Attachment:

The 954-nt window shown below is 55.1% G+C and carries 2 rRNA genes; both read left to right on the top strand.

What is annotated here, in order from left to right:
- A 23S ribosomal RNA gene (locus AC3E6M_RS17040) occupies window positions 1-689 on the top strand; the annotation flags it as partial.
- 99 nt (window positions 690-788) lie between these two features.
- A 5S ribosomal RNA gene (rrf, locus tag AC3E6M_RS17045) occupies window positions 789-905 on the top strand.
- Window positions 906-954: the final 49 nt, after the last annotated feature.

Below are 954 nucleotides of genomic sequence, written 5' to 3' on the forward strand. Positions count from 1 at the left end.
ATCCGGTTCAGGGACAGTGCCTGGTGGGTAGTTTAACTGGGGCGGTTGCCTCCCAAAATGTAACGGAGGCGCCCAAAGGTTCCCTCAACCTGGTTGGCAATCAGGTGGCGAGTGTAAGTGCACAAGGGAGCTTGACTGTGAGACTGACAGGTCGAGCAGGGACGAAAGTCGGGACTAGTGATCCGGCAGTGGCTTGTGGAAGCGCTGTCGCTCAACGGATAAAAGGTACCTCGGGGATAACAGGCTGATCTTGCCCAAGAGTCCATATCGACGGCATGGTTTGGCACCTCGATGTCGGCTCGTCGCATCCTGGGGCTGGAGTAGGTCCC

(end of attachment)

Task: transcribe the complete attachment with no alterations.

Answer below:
The 954-nt window shown below is 55.1% G+C and carries 2 rRNA genes; both read left to right on the top strand.

What is annotated here, in order from left to right:
- A 23S ribosomal RNA gene (locus AC3E6M_RS17040) occupies window positions 1-689 on the top strand; the annotation flags it as partial.
- 99 nt (window positions 690-788) lie between these two features.
- A 5S ribosomal RNA gene (rrf, locus tag AC3E6M_RS17045) occupies window positions 789-905 on the top strand.
- Window positions 906-954: the final 49 nt, after the last annotated feature.

Below are 954 nucleotides of genomic sequence, written 5' to 3' on the forward strand. Positions count from 1 at the left end.
ATCCGGTTCAGGGACAGTGCCTGGTGGGTAGTTTAACTGGGGCGGTTGCCTCCCAAAATGTAACGGAGGCGCCCAAAGGTTCCCTCAACCTGGTTGGCAATCAGGTGGCGAGTGTAAGTGCACAAGGGAGCTTGACTGTGAGACTGACAGGTCGAGCAGGGACGAAAGTCGGGACTAGTGATCCGGCAGTGGCTTGTGGAAGCGCTGTCGCTCAACGGATAAAAGGTACCTCGGGGATAACAGGCTGATCTTGCCCAAGAGTCCATATCGACGGCATGGTTTGGCACCTCGATGTCGGCTCGTCGCATCCTGGGGCTGGAGTAGGTCCC